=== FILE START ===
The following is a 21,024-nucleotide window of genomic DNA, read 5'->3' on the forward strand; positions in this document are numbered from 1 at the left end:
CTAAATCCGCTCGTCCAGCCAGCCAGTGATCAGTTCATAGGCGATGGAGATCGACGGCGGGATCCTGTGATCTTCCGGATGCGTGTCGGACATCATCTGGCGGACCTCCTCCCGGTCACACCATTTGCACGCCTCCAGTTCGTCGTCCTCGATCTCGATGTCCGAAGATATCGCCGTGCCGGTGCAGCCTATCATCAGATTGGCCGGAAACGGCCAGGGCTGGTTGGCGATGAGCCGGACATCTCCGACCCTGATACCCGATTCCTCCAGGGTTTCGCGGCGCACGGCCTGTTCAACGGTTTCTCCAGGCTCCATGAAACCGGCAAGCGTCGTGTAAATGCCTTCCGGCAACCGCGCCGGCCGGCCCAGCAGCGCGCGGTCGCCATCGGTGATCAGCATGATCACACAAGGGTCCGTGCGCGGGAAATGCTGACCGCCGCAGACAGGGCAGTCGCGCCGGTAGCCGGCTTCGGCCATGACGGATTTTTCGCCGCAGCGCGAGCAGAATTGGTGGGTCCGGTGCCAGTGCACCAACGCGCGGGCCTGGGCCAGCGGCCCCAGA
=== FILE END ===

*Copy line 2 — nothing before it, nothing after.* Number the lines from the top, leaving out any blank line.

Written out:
CTAAATCCGCTCGTCCAGCCAGCCAGTGATCAGTTCATAGGCGATGGAGATCGACGGCGGGATCCTGTGATCTTCCGGATGCGTGTCGGACATCATCTGGCGGACCTCCTCCCGGTCACACCATTTGCACGCCTCCAGTTCGTCGTCCTCGATCTCGATGTCCGAAGATATCGCCGTGCCGGTGCAGCCTATCATCAGATTGGCCGGAAACGGCCAGGGCTGGTTGGCGATGAGCCGGACATCTCCGACCCTGATACCCGATTCCTCCAGGGTTTCGCGGCGCACGGCCTGTTCAACGGTTTCTCCAGGCTCCATGAAACCGGCAAGCGTCGTGTAAATGCCTTCCGGCAACCGCGCCGGCCGGCCCAGCAGCGCGCGGTCGCCATCGGTGATCAGCATGATCACACAAGGGTCCGTGCGCGGGAAATGCTGACCGCCGCAGACAGGGCAGTCGCGCCGGTAGCCGGCTTCGGCCATGACGGATTTTTCGCCGCAGCGCGAGCAGAATTGGTGGGTCCGGTGCCAGTGCACCAACGCGCGGGCCTGGGCCAGCGGCCCCAGA